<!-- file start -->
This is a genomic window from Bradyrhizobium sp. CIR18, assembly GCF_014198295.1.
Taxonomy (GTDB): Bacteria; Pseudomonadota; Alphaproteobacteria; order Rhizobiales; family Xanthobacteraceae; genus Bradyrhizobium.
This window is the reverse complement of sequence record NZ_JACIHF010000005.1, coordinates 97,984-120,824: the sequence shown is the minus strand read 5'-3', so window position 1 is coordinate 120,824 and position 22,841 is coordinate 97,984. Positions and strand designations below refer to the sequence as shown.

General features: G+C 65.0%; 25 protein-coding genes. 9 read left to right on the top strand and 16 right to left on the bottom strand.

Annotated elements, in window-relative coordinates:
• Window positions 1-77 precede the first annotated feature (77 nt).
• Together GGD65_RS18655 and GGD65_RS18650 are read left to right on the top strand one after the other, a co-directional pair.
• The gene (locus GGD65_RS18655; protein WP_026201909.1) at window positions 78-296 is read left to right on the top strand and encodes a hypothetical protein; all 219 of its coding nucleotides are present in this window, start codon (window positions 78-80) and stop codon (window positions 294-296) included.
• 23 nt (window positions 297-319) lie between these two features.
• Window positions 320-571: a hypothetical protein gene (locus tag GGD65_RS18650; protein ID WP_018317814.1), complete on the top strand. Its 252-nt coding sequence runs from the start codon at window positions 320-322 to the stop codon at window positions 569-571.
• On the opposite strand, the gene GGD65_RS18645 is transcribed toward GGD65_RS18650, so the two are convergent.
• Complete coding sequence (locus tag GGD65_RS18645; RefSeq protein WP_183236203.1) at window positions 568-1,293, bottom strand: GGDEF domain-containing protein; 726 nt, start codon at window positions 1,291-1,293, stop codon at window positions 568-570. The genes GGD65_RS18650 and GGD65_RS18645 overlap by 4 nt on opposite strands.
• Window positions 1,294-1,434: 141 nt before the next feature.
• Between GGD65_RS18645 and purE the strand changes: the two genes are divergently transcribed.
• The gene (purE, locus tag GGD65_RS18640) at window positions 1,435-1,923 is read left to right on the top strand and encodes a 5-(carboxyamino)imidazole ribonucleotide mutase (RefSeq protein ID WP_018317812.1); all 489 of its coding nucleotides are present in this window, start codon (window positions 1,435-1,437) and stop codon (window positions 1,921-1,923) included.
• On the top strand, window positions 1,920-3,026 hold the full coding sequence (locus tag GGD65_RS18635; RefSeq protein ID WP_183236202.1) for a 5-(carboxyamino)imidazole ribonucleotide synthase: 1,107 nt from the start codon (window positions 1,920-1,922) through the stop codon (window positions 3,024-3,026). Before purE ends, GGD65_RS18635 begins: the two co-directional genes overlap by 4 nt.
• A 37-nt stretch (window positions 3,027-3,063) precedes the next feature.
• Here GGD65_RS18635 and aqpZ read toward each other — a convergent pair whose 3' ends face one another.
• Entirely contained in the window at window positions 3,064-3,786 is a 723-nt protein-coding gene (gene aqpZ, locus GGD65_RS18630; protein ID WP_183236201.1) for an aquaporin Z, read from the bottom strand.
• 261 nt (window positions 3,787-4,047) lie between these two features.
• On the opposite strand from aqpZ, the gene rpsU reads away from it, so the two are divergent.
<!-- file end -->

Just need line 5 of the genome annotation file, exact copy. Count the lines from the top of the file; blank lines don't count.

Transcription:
Annotated elements, in window-relative coordinates: